Soranus of Ephesus advocated for the application of ointments made of old olive oil, honey, cedar resin, and white lead on the cervix in order block the opening to the uterus. However, Soranus believed birth control was most effective when oral contraceptives were combined with certain procedures. Soranus recommended that women should avoid having intercourse during their fertile period in their cycle, as well as avoid deep penetration. [18] After intercourse, women were urged to squat, sneeze, and cleanse the vagina before drinking something cold. If these combined practices failed in the prevention of pregnancy, recipes including small amounts of Cyrenaic juice, diluted wine, leukoion, and white pepper were prescribed to induce abortion. [18]

Abortions were uncommon, but in their few occurrences, were performed by the mother herself. The results for both mother and child were often fatal as most abortions were performed by plunging a dagger into the woman's vagina. [15] Because of this procedure, it was most common to carry a baby full term before performing the abortion. According to the Hippocratic Corpus, there were oral alternatives used to induce abortion such as chaste, tree, copper, and Ferula species. [16] Plato explored the control that midwives perhaps had during this process:

And furthermore, the midwives, by means of drugs [149d] and incantations, are able to arouse the pangs of labor and, if they wish, to make them milder, and to cause those to bear who have difficulty in bearing and they cause miscarriages if they think them desirable.

There were many theories used to determine whether a woman was pregnant during antiquity. A popular method involved examining the vessels of her breasts. A second method involved sitting a woman on a beer and date mash covered floor and using a proportionality equation according to the number of times she vomits. Another method included inserting an onion into a woman's vagina and determining whether or not it could be smelled from her breath. [15] Although there is little evidence as to whether or not any of these methods were confirmed medical procedures or if they were just folklore.

Hospitals did not exist during antiquity so delivery took place in the home of the expectant mother with a midwife and other assistants to the midwife. Religion played a major role during labor and delivery. Women called upon Artemis, a goddess with the ability to bring new life into the world as well as the ability to take it away. Though she remained a virgin herself, it was said that she witnessed the pain of her mother during the birth of her brother, Apollo, and immediately assumed the position of midwife. If a woman died during childbirth, her clothes were taken to the temple of Artemis due to the fact the woman's death was attributed to her. [19] If the birth was successful, the mother would make an offering of thanks by sacrificing some of her clothes to the goddess as well. [20]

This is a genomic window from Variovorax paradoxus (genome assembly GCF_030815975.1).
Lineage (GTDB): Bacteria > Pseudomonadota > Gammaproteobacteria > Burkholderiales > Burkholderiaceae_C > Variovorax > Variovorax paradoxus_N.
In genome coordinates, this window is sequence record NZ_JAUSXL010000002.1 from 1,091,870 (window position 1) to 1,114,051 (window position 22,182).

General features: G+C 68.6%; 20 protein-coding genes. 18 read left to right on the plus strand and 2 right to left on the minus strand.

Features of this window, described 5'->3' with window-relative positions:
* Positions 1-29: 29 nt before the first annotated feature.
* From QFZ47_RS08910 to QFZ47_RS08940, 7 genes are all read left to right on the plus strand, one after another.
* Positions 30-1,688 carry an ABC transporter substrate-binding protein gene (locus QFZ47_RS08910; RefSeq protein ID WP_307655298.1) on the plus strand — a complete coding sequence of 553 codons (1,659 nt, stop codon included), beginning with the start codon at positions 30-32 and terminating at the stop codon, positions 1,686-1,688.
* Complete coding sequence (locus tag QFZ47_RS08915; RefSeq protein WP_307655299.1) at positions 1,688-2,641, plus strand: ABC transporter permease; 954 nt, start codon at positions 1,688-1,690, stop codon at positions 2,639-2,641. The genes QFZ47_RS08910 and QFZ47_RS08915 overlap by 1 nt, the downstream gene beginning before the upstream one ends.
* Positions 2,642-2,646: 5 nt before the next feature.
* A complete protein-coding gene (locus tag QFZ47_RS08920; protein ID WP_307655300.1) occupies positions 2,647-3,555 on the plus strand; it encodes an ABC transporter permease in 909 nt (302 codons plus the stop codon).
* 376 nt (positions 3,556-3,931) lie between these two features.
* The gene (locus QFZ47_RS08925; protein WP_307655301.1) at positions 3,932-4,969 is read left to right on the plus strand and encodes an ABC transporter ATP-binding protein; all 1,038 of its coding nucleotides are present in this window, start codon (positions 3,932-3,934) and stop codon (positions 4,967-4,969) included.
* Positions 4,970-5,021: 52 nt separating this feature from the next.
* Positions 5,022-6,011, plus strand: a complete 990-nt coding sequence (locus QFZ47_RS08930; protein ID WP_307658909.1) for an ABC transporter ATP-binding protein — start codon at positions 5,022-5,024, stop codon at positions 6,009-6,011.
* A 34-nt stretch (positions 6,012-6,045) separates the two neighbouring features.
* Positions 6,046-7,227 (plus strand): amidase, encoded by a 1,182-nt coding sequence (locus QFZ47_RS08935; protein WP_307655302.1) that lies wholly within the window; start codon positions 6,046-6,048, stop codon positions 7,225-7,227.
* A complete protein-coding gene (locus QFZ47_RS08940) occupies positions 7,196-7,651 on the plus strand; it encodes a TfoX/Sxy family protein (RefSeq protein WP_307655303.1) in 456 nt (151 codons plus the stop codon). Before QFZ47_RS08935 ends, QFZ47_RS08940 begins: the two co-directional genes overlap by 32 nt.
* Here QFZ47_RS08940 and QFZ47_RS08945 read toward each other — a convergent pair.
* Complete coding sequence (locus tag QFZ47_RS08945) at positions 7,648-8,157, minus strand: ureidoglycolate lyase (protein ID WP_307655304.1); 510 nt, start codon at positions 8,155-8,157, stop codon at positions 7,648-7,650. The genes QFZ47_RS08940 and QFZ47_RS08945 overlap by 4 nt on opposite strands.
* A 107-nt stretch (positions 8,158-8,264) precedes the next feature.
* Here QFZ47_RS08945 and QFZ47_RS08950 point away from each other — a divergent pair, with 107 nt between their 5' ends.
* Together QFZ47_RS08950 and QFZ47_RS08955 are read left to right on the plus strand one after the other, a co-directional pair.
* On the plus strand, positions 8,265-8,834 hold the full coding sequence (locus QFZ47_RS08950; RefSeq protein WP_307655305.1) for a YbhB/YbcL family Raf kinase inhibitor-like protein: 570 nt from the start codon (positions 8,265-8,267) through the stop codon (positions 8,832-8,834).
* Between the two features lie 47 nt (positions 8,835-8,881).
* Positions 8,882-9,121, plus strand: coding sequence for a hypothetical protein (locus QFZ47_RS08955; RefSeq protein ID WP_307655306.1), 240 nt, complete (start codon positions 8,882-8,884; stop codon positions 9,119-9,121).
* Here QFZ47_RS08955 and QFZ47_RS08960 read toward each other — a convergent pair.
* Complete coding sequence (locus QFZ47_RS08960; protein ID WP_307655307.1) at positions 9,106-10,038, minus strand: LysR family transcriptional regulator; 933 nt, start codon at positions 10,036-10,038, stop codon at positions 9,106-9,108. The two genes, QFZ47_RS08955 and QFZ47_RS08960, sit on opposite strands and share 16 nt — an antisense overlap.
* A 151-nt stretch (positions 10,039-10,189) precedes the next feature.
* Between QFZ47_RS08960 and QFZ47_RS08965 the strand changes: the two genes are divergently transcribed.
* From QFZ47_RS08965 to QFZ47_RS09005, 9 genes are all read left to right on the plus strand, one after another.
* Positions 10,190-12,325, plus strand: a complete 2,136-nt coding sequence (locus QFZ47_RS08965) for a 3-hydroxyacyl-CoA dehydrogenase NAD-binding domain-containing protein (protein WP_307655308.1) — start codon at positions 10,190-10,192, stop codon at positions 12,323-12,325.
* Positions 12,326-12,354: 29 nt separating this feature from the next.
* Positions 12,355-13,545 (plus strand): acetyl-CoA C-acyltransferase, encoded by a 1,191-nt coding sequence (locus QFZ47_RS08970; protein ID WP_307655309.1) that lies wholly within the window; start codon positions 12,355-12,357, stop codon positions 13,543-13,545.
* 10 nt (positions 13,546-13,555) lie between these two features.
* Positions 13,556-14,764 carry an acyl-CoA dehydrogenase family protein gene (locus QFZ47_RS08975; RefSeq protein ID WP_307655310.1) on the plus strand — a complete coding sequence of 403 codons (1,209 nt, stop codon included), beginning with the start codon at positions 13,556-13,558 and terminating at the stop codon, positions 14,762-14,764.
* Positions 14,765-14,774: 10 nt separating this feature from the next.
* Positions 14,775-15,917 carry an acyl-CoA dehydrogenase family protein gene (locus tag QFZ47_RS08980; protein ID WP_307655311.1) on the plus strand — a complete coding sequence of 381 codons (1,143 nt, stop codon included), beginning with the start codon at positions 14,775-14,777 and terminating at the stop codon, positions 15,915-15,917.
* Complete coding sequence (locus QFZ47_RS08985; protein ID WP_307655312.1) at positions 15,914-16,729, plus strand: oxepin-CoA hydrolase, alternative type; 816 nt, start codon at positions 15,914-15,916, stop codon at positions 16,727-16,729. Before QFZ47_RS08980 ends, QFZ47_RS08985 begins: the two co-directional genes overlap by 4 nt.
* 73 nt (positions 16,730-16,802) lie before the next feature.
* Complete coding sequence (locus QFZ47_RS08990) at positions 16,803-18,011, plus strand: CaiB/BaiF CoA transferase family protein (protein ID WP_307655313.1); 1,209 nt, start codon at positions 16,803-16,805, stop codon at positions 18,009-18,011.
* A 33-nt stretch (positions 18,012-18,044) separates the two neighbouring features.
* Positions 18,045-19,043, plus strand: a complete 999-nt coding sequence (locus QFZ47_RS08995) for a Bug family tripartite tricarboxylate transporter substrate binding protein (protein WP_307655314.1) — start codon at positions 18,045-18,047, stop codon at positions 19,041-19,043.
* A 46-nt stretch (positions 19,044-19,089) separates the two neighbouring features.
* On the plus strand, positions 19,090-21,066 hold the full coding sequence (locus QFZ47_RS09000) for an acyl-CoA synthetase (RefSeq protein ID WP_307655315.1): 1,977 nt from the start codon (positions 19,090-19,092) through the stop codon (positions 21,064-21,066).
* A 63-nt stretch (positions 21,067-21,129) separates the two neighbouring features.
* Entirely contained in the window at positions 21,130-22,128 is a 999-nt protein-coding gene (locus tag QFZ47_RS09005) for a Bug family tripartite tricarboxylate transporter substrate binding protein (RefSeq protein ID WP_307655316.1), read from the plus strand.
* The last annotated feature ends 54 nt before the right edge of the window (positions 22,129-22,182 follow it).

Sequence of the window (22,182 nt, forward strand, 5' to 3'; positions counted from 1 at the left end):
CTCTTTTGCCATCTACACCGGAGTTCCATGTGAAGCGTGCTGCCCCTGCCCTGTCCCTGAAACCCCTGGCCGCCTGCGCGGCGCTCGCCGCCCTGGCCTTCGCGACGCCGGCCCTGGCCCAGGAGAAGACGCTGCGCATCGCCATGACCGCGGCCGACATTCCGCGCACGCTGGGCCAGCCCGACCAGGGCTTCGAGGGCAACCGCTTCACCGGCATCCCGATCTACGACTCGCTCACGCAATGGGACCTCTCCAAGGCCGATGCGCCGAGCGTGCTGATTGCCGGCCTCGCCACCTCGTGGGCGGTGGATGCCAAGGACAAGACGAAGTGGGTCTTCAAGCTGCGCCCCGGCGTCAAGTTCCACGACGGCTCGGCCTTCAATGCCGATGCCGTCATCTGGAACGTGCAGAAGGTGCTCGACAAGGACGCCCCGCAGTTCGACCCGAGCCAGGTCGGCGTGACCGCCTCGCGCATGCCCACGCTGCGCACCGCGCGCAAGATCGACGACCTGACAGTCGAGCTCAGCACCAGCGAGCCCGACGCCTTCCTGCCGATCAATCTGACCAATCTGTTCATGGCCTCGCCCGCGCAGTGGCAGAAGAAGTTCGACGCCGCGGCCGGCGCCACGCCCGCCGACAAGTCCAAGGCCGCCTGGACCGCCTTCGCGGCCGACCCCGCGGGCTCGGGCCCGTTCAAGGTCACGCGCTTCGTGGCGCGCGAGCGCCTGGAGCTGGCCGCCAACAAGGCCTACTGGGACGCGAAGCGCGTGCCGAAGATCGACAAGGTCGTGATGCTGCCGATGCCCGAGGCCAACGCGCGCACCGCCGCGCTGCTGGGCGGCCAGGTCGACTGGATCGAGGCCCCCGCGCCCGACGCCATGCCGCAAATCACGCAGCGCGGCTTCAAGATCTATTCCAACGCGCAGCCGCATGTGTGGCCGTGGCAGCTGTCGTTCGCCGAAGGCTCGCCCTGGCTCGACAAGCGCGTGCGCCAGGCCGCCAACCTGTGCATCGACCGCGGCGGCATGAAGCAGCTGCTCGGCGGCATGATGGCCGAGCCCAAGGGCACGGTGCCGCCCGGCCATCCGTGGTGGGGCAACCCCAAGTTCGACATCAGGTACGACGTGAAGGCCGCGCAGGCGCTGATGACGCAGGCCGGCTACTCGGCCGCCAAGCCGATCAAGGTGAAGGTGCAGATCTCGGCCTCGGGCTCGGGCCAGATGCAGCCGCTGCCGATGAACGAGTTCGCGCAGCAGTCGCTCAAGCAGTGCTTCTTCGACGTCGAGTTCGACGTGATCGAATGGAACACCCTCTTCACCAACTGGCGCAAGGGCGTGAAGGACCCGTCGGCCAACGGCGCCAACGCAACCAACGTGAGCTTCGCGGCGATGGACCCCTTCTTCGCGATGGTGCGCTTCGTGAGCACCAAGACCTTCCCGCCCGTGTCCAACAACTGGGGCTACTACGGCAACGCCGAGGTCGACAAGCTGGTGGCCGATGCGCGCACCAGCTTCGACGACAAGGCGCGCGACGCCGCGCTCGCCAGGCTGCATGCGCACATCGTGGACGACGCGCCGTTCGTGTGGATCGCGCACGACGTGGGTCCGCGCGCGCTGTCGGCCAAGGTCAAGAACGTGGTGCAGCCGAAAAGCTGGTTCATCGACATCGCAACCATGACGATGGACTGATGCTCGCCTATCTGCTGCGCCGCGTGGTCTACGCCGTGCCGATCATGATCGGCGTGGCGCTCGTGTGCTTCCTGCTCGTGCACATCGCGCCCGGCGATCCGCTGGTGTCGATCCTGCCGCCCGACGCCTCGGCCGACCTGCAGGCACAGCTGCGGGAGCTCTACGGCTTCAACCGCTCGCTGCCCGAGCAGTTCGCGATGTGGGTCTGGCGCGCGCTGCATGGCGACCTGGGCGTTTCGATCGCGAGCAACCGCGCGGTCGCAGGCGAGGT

Herbs and other plants were used heavily in the delivery process, a practice also linked to religious belief. For example, a drink sprinkled with powdered sow’s dung was given to relieve labor pain, and fumigation with the fat from a hyena was thought to produce immediate delivery. [21] Most of these practices had little to no medical efficacy, but they did probably provide some placebo effect. Despite the attempt to use science in advancing medical knowledge, the experimentation and teachings of the Hippocratic Corpus were not necessarily more effective than the traditional customs of midwifery. For example, the Hippocratic writers believed that the womb could move out of place and cause health problems, and the prescribed treatment was to coax the displaced womb back into place using sweet-smelling herbs. [22]

Soranus described three main stages of pregnancy: conception, which regarded keeping the male seed within the womb pica, which occurred 40 days into pregnancy and included symptoms of nausea and cravings for extraordinary foods. During this phase women were also instructed to exercise and sleep more to build up strength as preparation for the labor process. The final stage of pregnancy was described as the labor and the process of delivery. In preparation for labor, the woman was advised to bathe in wine and sweet-water baths to calm her mind before delivery. Her belly was then rubbed with oils to decrease the appearance of stretch marks, and her genitals were anointed with herbs and injected with softeners such as goose fat. [21]

The role of the midwife was very important during the process of childbirth and Soranus described her role in great detail. For example, the midwife was to have certain tools to ensure a safe delivery, including: clean olive oil, sea sponges, pieces of wool bandages to cradle the infant, a pillow, strong smelling herbs in case of fainting, and a birthing stool. [21] A birthing stool is a chair from which the seat has been removed.